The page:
Notice how Martha responds to Jesus' statement in verse 23. She apparently thinks He is offering only words of comfort affirming the doctrine of the resurrection of the body in the final judgment that He has taught and that is advocated by the Pharisees but not the Sadducees (see Mt 22:23; Mk 12:18; Acts 23:8).
In Mark 12:18-27 Jesus upheld the doctrine of the final resurrection: Then some Sadducees, who deny that there is a resurrection, came to him and they put this question to him.[..]. They proceed to tell Jesus a story supporting their claim of no resurrection. Jesus responds rather severely by saying: Surely the reason why you are wrong is that you understand neither the scriptures nor the power of God. For when they rise from the dead, men and women do not marry; no, they are like the angels in heaven. Now about the dead rising again, have you never read in the Book of Moses, in the passage about the bush, how God spoke to him and said, I am the God of Abraham, the God of Isaac and the God of Jacob. He is God, not of the dead, but of the living. You are very much mistaken.
The Old Testament Scriptures to which Jesus refers which promise a bodily resurrection are found in Job 19:25-26; in David's thanksgiving psalms in Psalms 16; Isaiah 26:19; Daniel 12:2-3; and 2 Maccabees chapters 7 and 12 and 14:
Wisdom 3:7-9 may also be a reference to the final resurrection. This passage implies a later or altered condition of the just sometime after death and could refer to the final glorification of the righteous.
Martha also held the belief of a bodily resurrection, but
Jesus will put her faith in a bodily resurrection in a radical new context in
the next verse.
25 Jesus told her, "I am the resurrection and the life; he who believes in me, even if he dies, will live, 26 and he who lives and believes in me will never die. Do you believe this?" 27 She said to him, "Yes, Lord. I have come to believe that you are the Christ, the Son of God, the one who is coming into the world."
This is Jesus' 5th "I AM" statement using a predicate nominative. In all the previous "I AM" statements, Jesus uses a predicate nominative to reference the themes of the resurrection and eternal life.
Jesus identifies Himself with the significant and symbolic words: I AM, ego ami, which reminds us of Yahweh's revelation of Himself to Moses 3 times as I AM in Exodus 3:13-14. In John's Gospel, Jesus will use these words 26 times and in 7 different metaphors (each used with a predicate nominative):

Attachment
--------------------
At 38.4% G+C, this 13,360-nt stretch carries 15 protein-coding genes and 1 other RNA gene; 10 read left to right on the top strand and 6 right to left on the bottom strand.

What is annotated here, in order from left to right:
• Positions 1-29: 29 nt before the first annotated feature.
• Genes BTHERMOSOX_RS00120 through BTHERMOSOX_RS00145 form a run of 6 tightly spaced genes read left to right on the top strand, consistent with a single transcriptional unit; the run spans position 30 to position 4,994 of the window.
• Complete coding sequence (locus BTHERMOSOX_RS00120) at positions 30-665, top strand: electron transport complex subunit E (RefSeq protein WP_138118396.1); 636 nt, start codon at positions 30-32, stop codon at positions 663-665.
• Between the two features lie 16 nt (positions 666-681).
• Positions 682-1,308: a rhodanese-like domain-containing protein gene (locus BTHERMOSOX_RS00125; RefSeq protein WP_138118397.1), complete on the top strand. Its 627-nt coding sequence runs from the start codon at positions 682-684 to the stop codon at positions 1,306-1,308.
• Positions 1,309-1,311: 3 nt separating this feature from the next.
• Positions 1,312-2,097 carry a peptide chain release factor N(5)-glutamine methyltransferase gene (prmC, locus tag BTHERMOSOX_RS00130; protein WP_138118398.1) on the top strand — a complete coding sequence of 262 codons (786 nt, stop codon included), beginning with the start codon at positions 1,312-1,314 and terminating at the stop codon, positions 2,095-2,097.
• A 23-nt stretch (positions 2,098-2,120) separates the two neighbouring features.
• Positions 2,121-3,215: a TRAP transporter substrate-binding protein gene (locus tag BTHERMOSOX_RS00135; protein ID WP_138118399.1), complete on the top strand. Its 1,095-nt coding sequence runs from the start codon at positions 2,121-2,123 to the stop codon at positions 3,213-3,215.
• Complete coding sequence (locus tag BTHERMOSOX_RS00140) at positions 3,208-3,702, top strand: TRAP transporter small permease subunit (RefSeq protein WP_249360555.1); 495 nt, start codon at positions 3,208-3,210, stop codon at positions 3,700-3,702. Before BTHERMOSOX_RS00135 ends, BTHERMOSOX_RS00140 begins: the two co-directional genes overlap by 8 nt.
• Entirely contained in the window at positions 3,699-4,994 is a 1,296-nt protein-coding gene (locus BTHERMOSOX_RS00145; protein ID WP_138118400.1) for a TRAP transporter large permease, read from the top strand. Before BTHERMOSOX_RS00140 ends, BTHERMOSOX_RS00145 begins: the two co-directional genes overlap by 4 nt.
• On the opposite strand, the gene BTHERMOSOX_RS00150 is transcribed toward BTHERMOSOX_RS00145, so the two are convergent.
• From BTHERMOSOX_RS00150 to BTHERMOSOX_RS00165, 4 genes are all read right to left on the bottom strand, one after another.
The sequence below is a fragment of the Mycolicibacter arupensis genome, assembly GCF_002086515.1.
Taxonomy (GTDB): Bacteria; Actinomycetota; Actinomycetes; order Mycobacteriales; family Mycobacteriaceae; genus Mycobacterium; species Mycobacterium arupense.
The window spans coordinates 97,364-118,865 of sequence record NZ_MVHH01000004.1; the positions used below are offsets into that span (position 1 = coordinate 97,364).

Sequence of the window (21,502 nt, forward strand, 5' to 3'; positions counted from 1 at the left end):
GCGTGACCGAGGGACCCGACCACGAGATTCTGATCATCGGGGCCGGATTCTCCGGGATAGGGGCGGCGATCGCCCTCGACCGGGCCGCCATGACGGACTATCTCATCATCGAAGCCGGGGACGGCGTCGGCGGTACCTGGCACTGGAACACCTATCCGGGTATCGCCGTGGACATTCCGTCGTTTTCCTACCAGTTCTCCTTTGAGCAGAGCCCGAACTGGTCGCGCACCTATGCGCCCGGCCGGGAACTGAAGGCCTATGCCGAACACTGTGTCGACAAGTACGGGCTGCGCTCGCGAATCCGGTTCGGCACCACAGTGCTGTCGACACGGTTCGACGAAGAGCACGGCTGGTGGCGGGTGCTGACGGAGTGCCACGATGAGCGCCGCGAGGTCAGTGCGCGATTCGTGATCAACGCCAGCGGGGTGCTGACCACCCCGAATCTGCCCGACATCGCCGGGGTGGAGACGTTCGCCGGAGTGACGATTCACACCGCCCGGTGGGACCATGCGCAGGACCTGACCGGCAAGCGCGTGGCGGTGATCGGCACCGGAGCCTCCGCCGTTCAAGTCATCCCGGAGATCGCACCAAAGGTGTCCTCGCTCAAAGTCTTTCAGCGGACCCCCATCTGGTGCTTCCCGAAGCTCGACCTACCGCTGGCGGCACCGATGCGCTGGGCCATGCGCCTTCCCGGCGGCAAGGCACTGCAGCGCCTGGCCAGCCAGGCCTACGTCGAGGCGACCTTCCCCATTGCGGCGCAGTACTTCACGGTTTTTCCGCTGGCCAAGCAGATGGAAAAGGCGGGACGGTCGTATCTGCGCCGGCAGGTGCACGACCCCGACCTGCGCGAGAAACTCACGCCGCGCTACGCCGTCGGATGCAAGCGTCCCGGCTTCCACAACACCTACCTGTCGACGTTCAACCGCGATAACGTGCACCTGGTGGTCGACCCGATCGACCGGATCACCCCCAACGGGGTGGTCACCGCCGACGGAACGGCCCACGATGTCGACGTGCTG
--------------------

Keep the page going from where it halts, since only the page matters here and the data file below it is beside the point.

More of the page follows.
|1. 6:35||"I AM the bread of life"|
|2. 8:12||"I AM the light of the world"|
|3. 10:7||"I AM the gate for the sheep"|
|4. 10:11||"I AM the good shepherd"|
|5. 11:25||"I AM the resurrection and the life"|
|6. 14:6||"I AM the way and the truth and the life"|
|7. 15:1||"I AM the true vine"|
|Michal Hunt, Copyright © 2003 Agape Bible Study. Permissions All Rights Reserved.|
St. John will also record 4 "I AM" statements in which Jesus does not use a predicate nominative. See the chart on the website: Seven Days and Seven I AMs in John's Gospel.html.
But what is the significance of Jesus' statement in light of Martha's previous understanding? The life that Jesus gives is a present reality and not just a future promise! There are two principal ideas here:
The believer in Jesus Christ has triumphed over death forever and this victory will be demonstrated in Lazarus' resurrection which is a foreshadowing of Jesus' own resurrection from the dead.
Wisdom 4:8 (CCC 1308)
Philippians 3:20 (CCC 1003, 2796) 3:21 (CCC 556, 999)
John 11 (CCC 994); 11:24 (CCC 993, 1001); 11:25 (CCC 994); 11:27 (CCC 439)
THE COMMEMORATION OF ALL SOULS
The Readings for Mass 3
Psalm 27:1, 4, 7, 8b, 13-14
2 Corinthians 4:14-5:1
The First Reading Isaiah 25:6-9 ~ Death will be Destroyed Forever!
6 On this mountain the LORD of hosts will provide for all peoples. 7 On this mountain he will destroy the veil that veils all peoples, the web that is woven over all nations; 8 he will destroy death forever. The Lord GOD will wipe away the tears from all faces; the reproach of his people he will remove from the whole earth; for the LORD has spoken. 9 On that day it will be said: "Behold our God, to whom we looked to save us! This is the LORD for whom we looked; let us rejoice and be glad that he has saved us!"